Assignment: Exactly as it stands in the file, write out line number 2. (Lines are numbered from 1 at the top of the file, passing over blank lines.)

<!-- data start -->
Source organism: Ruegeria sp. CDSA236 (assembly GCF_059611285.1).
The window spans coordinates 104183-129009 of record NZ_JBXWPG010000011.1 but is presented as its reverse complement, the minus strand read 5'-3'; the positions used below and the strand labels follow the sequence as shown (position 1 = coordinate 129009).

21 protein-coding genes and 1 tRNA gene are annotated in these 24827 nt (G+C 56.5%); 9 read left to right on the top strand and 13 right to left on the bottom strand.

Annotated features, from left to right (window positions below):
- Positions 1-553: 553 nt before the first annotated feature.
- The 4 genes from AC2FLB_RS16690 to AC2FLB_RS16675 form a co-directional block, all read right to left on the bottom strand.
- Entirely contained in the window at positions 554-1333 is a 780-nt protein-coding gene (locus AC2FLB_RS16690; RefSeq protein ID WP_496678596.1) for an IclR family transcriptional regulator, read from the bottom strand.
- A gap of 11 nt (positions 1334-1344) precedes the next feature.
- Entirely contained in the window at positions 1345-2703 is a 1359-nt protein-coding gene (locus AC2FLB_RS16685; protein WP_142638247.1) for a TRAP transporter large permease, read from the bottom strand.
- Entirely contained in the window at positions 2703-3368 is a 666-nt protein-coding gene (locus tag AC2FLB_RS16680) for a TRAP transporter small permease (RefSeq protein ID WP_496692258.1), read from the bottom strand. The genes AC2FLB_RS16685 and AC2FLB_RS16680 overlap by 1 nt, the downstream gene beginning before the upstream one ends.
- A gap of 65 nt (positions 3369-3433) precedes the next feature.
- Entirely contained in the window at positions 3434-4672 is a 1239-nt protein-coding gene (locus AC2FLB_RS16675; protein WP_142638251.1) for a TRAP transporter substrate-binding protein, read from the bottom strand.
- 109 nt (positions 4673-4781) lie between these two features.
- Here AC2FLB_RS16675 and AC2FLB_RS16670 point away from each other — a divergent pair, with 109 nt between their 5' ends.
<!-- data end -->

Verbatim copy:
The window spans coordinates 104183-129009 of record NZ_JBXWPG010000011.1 but is presented as its reverse complement, the minus strand read 5'-3'; the positions used below and the strand labels follow the sequence as shown (position 1 = coordinate 129009).